However, Vibram perhaps found unexpected allies in Hollywood. Celebrities were papped down the boulevard and on the red carpet sporting FiveFingers, generating column inches money couldn’t buy. Frequent VFF appearances on the reality show Survivor Early stages of Vibram FiveFingers.
Recently, high-end brands have turned the VFF into an alternative fashion piece, introducing barefoot to a new audience. While those designs are perhaps antithetical to the original modus operandi, it’s undoubtedly put Vibram on a different map – even if it was via memes.
Having bridged the fashion and performance worlds, it’s now an opportunity for Vibram to promote the fact that FiveFingers allows its wearers to ‘Move Freely’. Fabrizio Gamberini, Vibram’s global chief brand officer and president, offers some advice for newcomers to the design.
‘It’s really a learning process running with FiveFingers,’ he says. ‘Of course, you need to go very slowly; you need to go for a walk; go for a couple of miles walk and start to see how the product is working. Then go for a small run and see how it feels the day after. You really change the way in which you can run, and you need to start using different pieces of your foot.’
Furthermore, Alberto Monti, the brand’s global creative art director, has been tasked with bringing this liberating story to life.
‘The message “Move Freely” is intended to highlight the contact between body gesture and nature. The product allows you to express yourself at your best in this environment. Returning to nature is a social behaviour that is changing the way of living for many people. It must be an inspiration to the new generations and customers. It’s where it all started and where the Vibram brand was born,’ Monti says.,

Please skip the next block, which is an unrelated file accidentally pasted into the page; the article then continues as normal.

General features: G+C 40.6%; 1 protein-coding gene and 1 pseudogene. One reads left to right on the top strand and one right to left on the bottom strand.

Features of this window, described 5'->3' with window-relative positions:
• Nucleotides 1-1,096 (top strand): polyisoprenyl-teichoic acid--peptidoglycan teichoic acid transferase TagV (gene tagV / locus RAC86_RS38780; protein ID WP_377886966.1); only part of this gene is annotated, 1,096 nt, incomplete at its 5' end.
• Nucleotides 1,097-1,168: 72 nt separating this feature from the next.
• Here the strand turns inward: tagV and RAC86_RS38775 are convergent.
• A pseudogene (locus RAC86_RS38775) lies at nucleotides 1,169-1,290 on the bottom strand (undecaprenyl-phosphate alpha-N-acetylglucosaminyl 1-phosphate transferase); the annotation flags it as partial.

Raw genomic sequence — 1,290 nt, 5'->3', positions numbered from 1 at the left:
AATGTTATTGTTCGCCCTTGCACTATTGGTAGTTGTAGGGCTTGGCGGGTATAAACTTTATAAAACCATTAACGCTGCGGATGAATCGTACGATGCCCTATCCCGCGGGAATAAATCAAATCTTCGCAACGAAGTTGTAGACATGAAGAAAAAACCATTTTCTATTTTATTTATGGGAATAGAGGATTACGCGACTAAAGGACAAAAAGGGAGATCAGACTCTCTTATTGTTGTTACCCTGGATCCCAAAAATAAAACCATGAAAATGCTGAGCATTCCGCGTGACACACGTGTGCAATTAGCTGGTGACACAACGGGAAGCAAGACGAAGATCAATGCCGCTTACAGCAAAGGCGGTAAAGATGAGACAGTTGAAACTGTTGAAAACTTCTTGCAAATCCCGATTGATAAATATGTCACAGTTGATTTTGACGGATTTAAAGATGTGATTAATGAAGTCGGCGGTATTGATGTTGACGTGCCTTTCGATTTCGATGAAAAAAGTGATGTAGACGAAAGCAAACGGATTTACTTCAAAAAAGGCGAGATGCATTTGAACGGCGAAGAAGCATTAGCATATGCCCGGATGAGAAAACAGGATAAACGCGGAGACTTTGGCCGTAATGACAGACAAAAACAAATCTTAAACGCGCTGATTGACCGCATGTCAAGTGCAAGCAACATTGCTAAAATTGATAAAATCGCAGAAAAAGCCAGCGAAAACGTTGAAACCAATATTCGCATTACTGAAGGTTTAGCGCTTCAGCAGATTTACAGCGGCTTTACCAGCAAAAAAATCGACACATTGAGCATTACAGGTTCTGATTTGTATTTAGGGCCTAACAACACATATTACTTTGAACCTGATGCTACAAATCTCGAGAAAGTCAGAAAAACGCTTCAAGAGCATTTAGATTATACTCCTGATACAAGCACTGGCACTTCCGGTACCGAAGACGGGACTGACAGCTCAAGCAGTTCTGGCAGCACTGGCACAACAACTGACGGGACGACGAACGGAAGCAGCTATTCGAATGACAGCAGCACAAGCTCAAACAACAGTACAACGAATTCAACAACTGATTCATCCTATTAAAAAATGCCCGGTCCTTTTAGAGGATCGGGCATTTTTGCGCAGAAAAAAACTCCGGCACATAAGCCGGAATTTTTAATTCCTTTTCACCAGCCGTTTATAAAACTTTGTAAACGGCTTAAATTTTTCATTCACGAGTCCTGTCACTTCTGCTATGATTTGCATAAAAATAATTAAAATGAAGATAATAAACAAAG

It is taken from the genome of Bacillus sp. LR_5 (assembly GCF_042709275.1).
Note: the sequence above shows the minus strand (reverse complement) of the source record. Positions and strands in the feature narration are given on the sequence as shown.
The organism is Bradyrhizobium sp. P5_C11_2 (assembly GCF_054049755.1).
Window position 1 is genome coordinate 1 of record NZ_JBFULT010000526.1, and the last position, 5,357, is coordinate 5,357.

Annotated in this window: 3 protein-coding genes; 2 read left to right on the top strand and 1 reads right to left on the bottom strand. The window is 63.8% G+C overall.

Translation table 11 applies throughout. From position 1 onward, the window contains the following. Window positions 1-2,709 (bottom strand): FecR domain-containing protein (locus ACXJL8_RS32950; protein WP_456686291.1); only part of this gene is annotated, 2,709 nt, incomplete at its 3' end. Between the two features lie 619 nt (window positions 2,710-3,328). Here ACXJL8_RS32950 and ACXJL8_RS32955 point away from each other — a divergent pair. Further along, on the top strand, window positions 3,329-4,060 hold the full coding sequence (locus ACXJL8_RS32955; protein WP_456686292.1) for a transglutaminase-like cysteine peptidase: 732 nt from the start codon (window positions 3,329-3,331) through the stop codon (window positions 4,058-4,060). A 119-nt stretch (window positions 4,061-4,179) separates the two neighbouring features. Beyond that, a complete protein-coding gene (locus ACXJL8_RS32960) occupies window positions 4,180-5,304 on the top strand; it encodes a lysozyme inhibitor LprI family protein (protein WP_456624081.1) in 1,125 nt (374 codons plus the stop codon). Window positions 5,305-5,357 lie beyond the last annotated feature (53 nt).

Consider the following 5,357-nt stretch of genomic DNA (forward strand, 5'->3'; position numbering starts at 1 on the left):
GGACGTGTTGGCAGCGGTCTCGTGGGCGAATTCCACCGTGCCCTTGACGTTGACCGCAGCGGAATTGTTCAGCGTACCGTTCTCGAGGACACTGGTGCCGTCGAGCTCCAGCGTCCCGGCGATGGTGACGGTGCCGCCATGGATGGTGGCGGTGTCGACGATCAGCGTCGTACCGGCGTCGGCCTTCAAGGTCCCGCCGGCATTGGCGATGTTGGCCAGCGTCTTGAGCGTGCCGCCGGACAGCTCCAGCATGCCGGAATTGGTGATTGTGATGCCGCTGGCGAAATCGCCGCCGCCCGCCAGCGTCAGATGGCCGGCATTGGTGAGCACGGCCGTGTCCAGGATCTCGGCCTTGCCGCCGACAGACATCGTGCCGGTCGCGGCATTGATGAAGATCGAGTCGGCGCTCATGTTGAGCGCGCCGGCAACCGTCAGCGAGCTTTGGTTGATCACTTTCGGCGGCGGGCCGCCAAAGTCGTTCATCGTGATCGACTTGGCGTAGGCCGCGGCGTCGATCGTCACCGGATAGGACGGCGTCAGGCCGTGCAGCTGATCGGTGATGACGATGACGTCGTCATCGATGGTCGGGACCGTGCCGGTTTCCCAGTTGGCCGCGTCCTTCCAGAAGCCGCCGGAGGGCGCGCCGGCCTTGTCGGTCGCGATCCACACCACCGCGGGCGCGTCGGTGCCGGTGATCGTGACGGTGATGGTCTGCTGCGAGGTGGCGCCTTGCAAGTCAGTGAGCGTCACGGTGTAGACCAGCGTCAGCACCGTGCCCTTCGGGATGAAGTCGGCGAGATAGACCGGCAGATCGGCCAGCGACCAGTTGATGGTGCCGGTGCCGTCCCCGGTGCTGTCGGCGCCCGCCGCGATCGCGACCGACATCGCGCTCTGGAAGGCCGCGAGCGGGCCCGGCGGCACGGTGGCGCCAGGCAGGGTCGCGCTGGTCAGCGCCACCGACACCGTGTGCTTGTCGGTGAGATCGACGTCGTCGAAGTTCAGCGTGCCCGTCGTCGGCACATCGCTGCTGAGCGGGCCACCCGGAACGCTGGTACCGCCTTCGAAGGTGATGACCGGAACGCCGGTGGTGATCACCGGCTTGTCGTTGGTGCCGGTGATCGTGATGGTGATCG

Variations on a Theme
FiveFingers may be largely characterised by their free-moving toes and separate digits, but Vibram have offered dozen of variations tailored to ’Move Freely’ in every situation. Here are just three important models in the current range.
One of the VFF’s longest-running variants, the KSO revisits Fliri’s original trail playground in a minimalist package designed to ‘Keep Stuff Out’. Its current iteration comes with Vibram’s XS TREK compound that’s specifically tuned for multi-surface use. There’s also an ECO version for urban use that debuted the N-Oil rubber compound, whereby over 90 per cent of its composition is free of petrol-based products.
As the name suggests, the V-Aqua is optimised for wet conditions. It features a more defined tread pattern than the standard VFF sole and is made from super clingy Megagrip rubber. Furthermore, the outsole is heavily perforated to aid with drainage. Like its progenitor, the V-Aqua was awarded for its innovation; this time, it took home the ‘Best For Water Sports’ title in the 2018 Men’s Health Fitness awards.
An updated take on early VFF models but with modern XS TREK compounds and a finer tread pattern. There’s also a bit of extra padding for barefooters seeking something a little plusher.
Despite their alternative aesthetic and performance-focused ethos, the Vibram FiveFingers has left its footprint on the world in just over 15 years. As it continues gradually wriggling its way into sneakerhead consciousness, perhaps the idea of wearing toe shoes isn’t as crazy as it used to be!
Learn more about the FiveFingers by visiting the Vibram website.